In partnership with the coaches at the American Cancer Society's DetermiNation program, we've crafted your beginner's guide to training for a marathon (that's both your body and mind) this summer. Whether it's your first marathon, your training for a 5k or you're just learning to run for personal enjoyment (and cardio), these tips should help guide you on your running journey.
Hopefully you've read part 1. of this series: How To Train Your Mind To Run A Marathon to help set the right mindset to achieve your running goals. Now it's time to tackle the physical part of training for a marathon or race.
Part Two: Get Your Body Ready to Run
Drink the right fluids.
Unless you are putting down some serious miles, like a half marathon or greater distance, you should choose water over a sports drink (that can contain up to 150 calories and 10 teaspoons of sugar). If you are still craving flavor, add some strawberries or orange slices to your water bottle.
Resist the urge to over hydrate. Francis Wang, the team physician for Harvard athletics, provided the following advice to Harvard Health: “For most [athletes], thirst is a good guide for hydration,” he said. “Athletes who have had muscle cramps may need to drink extra, and may need more electrolytes. Use thirst as your guide.”
Fuel with the right foods.
Every runner, regardless of distance, should choose healthy fuel before and after their run. Snacking 30-90 minutes before a run is an optimal way to ensure you stay on track. Keep your portions small as eating too much before a run can cause cramping.
During your training, experiment with the right foods and quantities that make you feel light but full enough to achieve your goals. A whole wheat English muffin with peanut butter and half a banana, packing about 350 calories, is an example of optimal fuel if consumed 60 minutes before a run.
During your run, try portable superfoods that will offer a healthy boost instead of running gels (that are high in artificial sugar):
- Dates are highly portable and full of potassium
- Frozen grapes are a favorite treat that pack nutrition, hydration and refreshment
- Make your own superfood running treats by mixing coconut oil, protein powder, and a little bit of honey and rolling them into small balls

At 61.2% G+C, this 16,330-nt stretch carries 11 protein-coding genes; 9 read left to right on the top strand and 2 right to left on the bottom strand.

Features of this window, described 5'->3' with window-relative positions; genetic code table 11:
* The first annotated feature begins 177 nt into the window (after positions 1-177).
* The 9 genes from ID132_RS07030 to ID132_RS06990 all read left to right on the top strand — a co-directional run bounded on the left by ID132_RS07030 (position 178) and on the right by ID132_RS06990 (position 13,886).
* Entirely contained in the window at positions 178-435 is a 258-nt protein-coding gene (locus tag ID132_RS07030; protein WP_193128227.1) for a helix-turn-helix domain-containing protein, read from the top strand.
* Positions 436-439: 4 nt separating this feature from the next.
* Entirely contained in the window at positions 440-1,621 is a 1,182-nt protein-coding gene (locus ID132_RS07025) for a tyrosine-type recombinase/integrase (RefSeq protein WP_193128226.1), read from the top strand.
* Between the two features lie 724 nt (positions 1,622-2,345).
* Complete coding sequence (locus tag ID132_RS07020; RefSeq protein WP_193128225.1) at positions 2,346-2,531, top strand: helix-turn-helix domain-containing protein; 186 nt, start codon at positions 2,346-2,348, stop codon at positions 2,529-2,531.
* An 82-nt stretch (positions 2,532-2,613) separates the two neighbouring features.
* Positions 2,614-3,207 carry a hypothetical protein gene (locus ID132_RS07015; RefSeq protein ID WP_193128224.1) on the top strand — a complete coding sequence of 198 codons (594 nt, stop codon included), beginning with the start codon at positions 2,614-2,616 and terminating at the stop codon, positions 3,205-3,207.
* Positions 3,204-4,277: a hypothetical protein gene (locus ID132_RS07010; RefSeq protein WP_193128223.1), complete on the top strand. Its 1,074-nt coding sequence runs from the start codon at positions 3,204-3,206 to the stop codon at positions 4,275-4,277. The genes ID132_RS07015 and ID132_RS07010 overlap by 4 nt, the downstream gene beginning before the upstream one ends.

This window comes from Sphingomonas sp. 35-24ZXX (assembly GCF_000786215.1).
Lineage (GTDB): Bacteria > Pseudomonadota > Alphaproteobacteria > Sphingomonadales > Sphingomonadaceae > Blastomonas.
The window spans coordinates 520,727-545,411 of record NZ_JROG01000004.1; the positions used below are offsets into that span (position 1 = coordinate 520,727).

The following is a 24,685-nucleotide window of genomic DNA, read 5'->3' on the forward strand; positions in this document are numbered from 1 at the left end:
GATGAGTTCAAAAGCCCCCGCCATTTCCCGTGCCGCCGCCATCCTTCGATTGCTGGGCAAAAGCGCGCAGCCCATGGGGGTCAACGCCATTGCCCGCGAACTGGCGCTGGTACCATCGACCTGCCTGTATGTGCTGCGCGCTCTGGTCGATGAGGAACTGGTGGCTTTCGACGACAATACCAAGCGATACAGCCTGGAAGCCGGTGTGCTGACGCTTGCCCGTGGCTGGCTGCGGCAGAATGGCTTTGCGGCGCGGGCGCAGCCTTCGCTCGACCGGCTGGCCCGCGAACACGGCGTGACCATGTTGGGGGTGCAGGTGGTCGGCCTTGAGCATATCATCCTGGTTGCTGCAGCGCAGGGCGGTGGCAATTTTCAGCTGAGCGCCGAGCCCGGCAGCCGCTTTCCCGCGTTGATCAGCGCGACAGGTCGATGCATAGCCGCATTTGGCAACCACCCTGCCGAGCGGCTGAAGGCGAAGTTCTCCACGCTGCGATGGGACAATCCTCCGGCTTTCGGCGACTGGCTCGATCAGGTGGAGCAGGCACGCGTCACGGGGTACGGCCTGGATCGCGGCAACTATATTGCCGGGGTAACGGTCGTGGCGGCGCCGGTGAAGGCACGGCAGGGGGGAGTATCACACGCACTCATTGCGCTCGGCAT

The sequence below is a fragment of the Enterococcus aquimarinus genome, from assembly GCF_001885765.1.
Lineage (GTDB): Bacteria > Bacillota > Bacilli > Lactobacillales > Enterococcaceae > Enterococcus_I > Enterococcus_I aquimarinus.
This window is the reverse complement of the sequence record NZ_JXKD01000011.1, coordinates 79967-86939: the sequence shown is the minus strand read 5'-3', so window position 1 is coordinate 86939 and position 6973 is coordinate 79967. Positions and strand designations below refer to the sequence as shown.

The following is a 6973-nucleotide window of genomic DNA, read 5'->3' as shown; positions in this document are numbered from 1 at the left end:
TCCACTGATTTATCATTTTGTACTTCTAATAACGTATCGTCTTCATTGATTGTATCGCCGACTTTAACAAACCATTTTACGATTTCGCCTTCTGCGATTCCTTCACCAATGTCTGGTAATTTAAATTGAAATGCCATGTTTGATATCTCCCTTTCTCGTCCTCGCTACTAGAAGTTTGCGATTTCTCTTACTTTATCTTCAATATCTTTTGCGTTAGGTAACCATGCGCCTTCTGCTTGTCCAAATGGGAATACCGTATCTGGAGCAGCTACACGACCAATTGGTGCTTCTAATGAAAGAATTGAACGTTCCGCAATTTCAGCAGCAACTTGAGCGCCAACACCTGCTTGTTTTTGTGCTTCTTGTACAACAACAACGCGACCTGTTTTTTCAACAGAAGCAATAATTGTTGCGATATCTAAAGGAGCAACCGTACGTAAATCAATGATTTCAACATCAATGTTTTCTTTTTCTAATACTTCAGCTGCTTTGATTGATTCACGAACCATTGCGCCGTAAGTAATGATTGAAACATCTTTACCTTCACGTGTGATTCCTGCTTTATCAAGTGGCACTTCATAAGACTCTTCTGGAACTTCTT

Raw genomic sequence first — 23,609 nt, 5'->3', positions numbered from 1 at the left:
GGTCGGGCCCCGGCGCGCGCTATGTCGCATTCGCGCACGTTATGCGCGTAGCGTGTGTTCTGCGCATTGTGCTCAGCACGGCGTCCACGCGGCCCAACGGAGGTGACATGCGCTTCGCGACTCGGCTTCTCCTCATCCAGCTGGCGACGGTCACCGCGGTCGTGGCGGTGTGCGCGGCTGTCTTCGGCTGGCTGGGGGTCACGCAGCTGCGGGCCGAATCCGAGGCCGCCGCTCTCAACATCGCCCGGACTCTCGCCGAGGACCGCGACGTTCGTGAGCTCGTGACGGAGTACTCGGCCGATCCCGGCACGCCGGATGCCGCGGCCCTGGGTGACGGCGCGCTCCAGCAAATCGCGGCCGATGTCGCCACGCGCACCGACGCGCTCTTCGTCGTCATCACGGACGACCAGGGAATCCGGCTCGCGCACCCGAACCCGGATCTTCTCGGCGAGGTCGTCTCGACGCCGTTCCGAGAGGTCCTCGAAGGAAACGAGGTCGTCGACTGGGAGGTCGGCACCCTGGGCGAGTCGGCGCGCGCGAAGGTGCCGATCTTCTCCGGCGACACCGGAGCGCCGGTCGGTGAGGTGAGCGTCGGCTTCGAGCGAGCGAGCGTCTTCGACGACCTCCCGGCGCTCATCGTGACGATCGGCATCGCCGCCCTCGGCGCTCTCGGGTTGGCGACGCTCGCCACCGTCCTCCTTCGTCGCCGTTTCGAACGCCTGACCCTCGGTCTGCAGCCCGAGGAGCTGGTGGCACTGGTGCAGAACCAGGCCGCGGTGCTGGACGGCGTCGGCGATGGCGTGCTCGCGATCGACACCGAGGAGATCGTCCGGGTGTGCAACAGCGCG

Warm up with dynamic stretching.
Many running gurus agree that dynamic stretches that incorporate movement and take your body's joints through their full range of motion are far superior to static stretching. Dynamic stretching means slow, controlled movements like arm circles rather than standing still. For best results, warm up with a five minute jog before a race followed by a few minutes of dynamic stretching to keep your muscles limber on the big day.
Running is a psychological and physical rush. As you get more and more miles under your belt, it can be exhilarating, but new runners should avoid overtraining or risk injury. The coaching team at DetermiNation offers the following “toos” you will want to avoid:
- Running too long too soon
- Running too long too many times
- Running too long too fast
- Running too fast too many times
- Running too short too many times
Follow the 10% rule.
But how much can you safely train? The 10% rule is one of the most proven ways to safely increase your distance while running and avoiding injury. By increase your weekly mileage no more than 10% week over week you can up your distance at a steady pace. That means if you are training for a 5K and you are running four times per week at 3K each time, you should add no more than 1.2 kms the next week.
For more tips for first-time runners, check out the following training tips from the American Cancer Society’s DetermiNation program and sign up for the upcoming virtual 5K race, If you’ve ever dreamed of changing your life and being part of something bigger than yourself, the DetermiNation team is the place to start.